This post is from the Arxan blog and has not been updated since the original publish date.
Part 2: App Security Should Be An Integral Part Of Your DevSecOps Process — Not an Afterthought
How to start implementing a DevSecOps process
As you may have read in our previous blog, you can have it all when it comes to secure code development and speed of delivery — if you are able to implement a DevSecOps process into your organization as a best practice. But where do you start and what are the key challenges you need to overcome?
1. Where does one start the entire DevSecOps process?
In order to successfully deploy a DevSecOps organization within your company, the first step is to create a well-defined process that can effectively assess applications making their way through your organization’s SDLC. Since every department is different there is no single process that could apply to everyone. As such, this process should account for all the subtle nuances within your organization.
The second and probably most important step in creating a DevSecOps team is education at the company level. If it is just the security team attempting to drive new requirements, then it will continually be an uphill climb. Developers and IT professionals need to have some sort of shared responsibility for the security of an organization, via the secure coding of each and every application delivered into market.
2. What are the challenges?
This question actually ties in with the second and probably most important step in developing a security-minded Development Operations team, and that is application security education at the company level. Many organizations fail if requirements are established in a silo and pushed down with no accountability for actual implementation — it has to be a team effort.
Historically, application security has been seen as a detraction to app development and the application itself. The perception is that it increases timelines, decreases app performance and negatively affects the overall user experience. Unfortunately, many of these criticisms are accurate. Many processes such as encrypting data, user authentication and file validation before use, cause the application to slow down and in turn create a less than ideal user experience.
In order to effectively discuss the tradeoffs of application performance and security, education of not only your developers, but product managers and business-level team is key. This education can be demonstrated with seminars that demonstrate real-world vulnerabilities and their deployment in the field. You need to show how seemingly benign implementation or coding techniques attracted risk or introduced a vulnerability into an organization’s application. You need to understand what is at risk if an application is compromised — does the app require user credentials to access content, is PII stored within the app, are API’s vulnerable, does app code inadvertently provide a roadmap for attackers into your back end infrastructure? How have other organizations fallen victim to attackers due to app vulnerabilities and what was the impact on the business once the eventual “hack” hit the the media headlines and impacted company’s reputation, revenue and customer base.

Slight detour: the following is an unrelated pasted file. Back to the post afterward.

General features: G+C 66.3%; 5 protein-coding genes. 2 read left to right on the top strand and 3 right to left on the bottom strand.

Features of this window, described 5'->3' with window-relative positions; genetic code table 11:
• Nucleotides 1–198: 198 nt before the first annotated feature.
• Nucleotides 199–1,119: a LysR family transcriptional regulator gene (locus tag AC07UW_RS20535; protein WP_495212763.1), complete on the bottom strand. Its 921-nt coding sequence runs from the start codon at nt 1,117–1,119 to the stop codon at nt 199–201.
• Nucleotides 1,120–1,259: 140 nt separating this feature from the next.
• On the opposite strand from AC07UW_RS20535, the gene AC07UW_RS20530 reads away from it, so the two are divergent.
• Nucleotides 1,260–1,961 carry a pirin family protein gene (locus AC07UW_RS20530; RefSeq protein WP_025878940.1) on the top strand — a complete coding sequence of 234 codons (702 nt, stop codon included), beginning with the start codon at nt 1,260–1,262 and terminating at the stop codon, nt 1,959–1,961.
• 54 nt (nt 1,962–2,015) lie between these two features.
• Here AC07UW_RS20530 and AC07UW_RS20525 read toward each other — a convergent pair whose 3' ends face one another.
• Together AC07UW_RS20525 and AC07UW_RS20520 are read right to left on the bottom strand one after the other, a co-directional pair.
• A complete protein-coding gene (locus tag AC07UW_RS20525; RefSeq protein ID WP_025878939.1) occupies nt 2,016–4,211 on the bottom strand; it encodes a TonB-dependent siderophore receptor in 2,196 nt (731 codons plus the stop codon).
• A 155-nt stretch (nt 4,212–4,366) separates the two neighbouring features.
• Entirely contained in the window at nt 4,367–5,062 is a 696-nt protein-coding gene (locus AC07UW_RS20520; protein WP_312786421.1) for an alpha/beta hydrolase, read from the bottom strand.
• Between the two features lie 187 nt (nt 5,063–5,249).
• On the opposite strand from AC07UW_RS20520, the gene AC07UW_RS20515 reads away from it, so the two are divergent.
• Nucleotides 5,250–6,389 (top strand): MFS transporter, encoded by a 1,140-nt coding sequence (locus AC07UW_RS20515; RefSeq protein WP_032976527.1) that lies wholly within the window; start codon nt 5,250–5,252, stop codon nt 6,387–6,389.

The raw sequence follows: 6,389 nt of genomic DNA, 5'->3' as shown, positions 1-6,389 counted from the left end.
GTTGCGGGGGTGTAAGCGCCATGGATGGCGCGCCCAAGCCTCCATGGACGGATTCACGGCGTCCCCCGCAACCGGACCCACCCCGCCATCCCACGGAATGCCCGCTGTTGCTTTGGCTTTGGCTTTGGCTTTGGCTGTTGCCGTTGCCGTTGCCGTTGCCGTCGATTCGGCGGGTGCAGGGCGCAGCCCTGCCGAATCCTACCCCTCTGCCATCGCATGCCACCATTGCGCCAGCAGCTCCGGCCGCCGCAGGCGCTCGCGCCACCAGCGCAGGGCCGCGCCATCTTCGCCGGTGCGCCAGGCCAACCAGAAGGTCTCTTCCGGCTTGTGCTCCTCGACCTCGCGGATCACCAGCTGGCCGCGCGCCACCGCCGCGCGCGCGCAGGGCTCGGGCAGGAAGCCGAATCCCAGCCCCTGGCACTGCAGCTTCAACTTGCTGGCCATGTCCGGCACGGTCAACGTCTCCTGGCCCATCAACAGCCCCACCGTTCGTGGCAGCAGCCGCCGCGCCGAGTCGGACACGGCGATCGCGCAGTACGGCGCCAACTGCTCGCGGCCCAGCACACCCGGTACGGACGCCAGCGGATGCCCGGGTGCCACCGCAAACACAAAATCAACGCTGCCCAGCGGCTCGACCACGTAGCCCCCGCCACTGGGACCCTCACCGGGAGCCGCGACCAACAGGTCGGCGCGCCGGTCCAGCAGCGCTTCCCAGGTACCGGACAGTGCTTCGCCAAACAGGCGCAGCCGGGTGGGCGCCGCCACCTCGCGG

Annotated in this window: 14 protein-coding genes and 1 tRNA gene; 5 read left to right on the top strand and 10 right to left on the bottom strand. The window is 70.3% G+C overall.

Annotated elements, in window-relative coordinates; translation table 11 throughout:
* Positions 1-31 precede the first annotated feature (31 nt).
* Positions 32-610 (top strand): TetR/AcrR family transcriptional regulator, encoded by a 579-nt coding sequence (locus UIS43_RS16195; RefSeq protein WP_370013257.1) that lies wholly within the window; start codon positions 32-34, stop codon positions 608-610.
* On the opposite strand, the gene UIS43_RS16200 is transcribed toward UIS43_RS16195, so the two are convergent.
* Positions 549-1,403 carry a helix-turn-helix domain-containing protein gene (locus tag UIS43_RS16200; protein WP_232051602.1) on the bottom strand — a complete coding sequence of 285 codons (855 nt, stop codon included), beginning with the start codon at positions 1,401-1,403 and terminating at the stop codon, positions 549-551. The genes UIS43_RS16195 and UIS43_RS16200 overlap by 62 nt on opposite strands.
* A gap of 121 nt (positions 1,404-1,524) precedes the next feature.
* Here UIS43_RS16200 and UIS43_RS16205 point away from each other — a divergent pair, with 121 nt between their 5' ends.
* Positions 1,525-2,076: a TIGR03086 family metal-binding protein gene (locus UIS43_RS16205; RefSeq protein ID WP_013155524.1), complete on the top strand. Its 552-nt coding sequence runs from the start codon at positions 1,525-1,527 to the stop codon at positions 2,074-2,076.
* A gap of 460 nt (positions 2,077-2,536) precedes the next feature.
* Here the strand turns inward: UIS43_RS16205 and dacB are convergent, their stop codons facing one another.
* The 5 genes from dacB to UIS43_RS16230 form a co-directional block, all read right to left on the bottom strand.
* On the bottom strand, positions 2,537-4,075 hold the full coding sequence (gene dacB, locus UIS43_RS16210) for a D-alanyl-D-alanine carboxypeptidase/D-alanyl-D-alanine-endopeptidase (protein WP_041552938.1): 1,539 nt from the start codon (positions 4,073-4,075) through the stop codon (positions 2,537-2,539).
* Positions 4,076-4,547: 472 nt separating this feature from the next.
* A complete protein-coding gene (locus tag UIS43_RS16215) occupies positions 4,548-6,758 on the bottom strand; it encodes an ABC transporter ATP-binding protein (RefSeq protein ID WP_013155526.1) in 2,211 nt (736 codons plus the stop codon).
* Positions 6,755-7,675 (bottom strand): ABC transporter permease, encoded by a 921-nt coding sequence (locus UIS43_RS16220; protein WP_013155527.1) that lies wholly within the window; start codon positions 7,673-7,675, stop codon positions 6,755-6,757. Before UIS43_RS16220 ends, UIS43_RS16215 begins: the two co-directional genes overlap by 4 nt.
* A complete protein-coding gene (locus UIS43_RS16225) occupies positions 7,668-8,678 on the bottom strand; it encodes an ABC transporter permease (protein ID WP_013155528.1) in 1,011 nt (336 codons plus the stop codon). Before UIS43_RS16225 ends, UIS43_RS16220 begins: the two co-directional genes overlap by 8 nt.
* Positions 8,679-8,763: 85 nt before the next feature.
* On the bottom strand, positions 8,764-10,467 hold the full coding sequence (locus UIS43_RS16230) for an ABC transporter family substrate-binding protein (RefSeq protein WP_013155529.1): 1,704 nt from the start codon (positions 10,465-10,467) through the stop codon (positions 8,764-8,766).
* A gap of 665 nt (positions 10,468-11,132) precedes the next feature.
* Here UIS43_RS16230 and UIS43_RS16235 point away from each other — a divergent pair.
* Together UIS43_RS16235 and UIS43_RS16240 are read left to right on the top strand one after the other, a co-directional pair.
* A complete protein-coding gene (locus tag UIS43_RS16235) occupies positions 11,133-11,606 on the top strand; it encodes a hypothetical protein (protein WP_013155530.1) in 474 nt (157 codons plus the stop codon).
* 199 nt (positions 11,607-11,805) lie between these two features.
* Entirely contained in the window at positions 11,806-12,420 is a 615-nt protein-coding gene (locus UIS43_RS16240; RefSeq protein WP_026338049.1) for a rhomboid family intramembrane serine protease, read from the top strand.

By moving these attacks from the abstract realm of “this might happen” and into reality, the arguments made by a successful DevSecOps team begin to have more weight. Less effort is required when enforcing new security features. Additionally, far less meetings would need to be attended when giving a justification for their implementation of a requirement and hopefully these demonstrations begins to foster an environment where a development team begins to proactively anticipate potential security-minded requirements.
3. Until now security teams have been considered gatekeepers. They come into picture at the end of a product development lifecycle. How should security teams align themselves with the developers considering that tools both the teams use are different?
There are a number of tools on the market today that can be integrated into the SDLC rather than bolted on towards the end. These tools can help a dev team take a security-minded approach towards application development. They include static code analysis tools that can be run each night on code submitted to the team’s local repository.
Additionally, code protection solutions such as those offered by Arxan can be inserted into the SDLC that allow developers to identify risks during development and insert a corresponding guard that can mitigate this risk. Leaving this process at the end of the SDLC is still a valid approach, but often leaves the team responsible for security playing catch up before release — forcing them to identify every vulnerability at once, while attempting to maintain a projects release deadline.
Unfortunately, not every project is well suited or should be put through a DevSecOps project. To learn more, read our next blog.